13      On 20 January 2016, that request was rejected by the competent administrative authority on the grounds that RH’s wife had not established that she met the conditions laid down in Article 7 of Royal Decree 240/2007. In particular, it was held that the wife of RH had not shown that she had sufficient financial resources to support her husband, whereas, under Article 7 thereof, the obligation to have such resources was incumbent exclusively on her.

14      It is apparent from the order for reference that the competent administrative authority did not examine any other circumstances capable of affecting the actual relationship between the spouses, nor did it analyse the repercussions which the fact that her husband is required to leave the territory of the European Union would have on the Spanish national. Nor did that authority take into account the fact that the father of the Spanish national undertook to cover the costs resulting from RH’s stay in Spain, the offer and proof of the financial resources of the father of RH’s wife having, moreover, been established.

15      On 10 March 2016, the subdelegation confirmed the rejection of the application made by RH. RH brought an administrative appeal against that decision before the Juzgado de lo Contencioso Administrativo No 2 de Ciudad Real (Administrative Court No 2 of Ciudad Real, Spain).

16      That court upheld his action, holding that Article 7 of Royal Decree 240/2007 was not applicable to RH, a family member of a Spanish national who has not exercised the freedom of movement.

17      The State administration appealed against that decision to the referring court.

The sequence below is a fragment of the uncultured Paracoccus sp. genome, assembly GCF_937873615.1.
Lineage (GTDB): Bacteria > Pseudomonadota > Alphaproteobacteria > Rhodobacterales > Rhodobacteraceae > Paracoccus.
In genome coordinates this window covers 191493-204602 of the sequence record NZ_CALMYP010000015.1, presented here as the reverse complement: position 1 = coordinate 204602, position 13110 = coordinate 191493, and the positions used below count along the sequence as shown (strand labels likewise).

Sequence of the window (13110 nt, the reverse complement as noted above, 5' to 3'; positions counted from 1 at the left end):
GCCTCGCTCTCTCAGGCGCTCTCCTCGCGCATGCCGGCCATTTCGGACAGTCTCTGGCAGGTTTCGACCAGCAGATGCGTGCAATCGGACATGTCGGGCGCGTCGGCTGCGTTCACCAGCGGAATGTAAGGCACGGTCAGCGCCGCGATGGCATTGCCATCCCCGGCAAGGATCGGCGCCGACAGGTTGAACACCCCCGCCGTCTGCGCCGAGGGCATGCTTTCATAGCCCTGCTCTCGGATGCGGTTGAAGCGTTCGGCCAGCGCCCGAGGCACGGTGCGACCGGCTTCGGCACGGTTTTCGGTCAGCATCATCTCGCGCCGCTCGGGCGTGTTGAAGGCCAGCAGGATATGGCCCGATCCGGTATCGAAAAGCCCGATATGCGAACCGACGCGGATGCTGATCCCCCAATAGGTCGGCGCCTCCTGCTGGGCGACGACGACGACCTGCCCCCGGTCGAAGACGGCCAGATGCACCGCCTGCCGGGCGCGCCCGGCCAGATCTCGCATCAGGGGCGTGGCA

18      The referring court points out that the Tribunal Supremo (Supreme Court, Spain) ruled, in a judgment of 1 June 2010, that Royal Decree 240/2007 applies to Spanish nationals whether or not they have exercised their the freedom of movement within the territory of the European Union and to their family members who are third-country nationals.

19      However, the referring court considers that the Tribunal Supremo (Supreme Court) did not correctly assess that it follows from Article 3 of Directive 2004/38 and from the case-law of the Court that that directive applies only to nationals of a Member State moving within the territory of another Member State. Furthermore, it points out that it follows from the case-law of the Tribunal Supremo (Supreme Court) that the regime for family reunification of third-country nationals who are members of the family of a Spanish national, as provided for in Royal Decree 240/2007, is now the same as that for a Union citizen who has settled in Spain.

20      According to the referring court, at the date on which the judgment of the Tribunal Supremo (Supreme Court) was delivered, Royal Decree 240/2007 had not incorporated the conditions laid down in Article 7 of Directive 2004/38 and, in particular, the condition requiring Union citizens to have sufficient financial resources for themselves and their family members not to become a burden on the social assistance system.

21      By a law of 20 April 2012, Article 7 of Directive 2004/38 was finally transposed, in its entirety, into Spanish law, including the obligation to have health insurance and to possess sufficient financial resources. Those conditions therefore also became applicable to a Spanish national who had never exercised the freedom of movement and wished his or her family members, being third-country nationals, to join him or her. The application of the conditions of Article 7 of Royal Decree 240/2007, as amended by the Law of 20 April 2012, to Spanish nationals who have not exercised the freedom of movement has been considered, by the subsequent case-law of the Tribunal Supremo (Supreme Court), to be the effect of a provision of domestic law, independent of Directive 2004/38.

22      That being so, the referring court asks whether Article 20 TFEU does not preclude the Spanish practice which requires a Spanish national who has never exercised the freedom of movement within the European Union to prove that he or she has sufficient financial resources for him or herself and his or her spouse not to become a burden on the social assistance system. More particularly, it points out that this automatic practice of the Spanish State, without any possibility of adaptation to particular situations, could be contrary to Article 20 if it were to result in the Spanish national having to leave the territory of the European Union.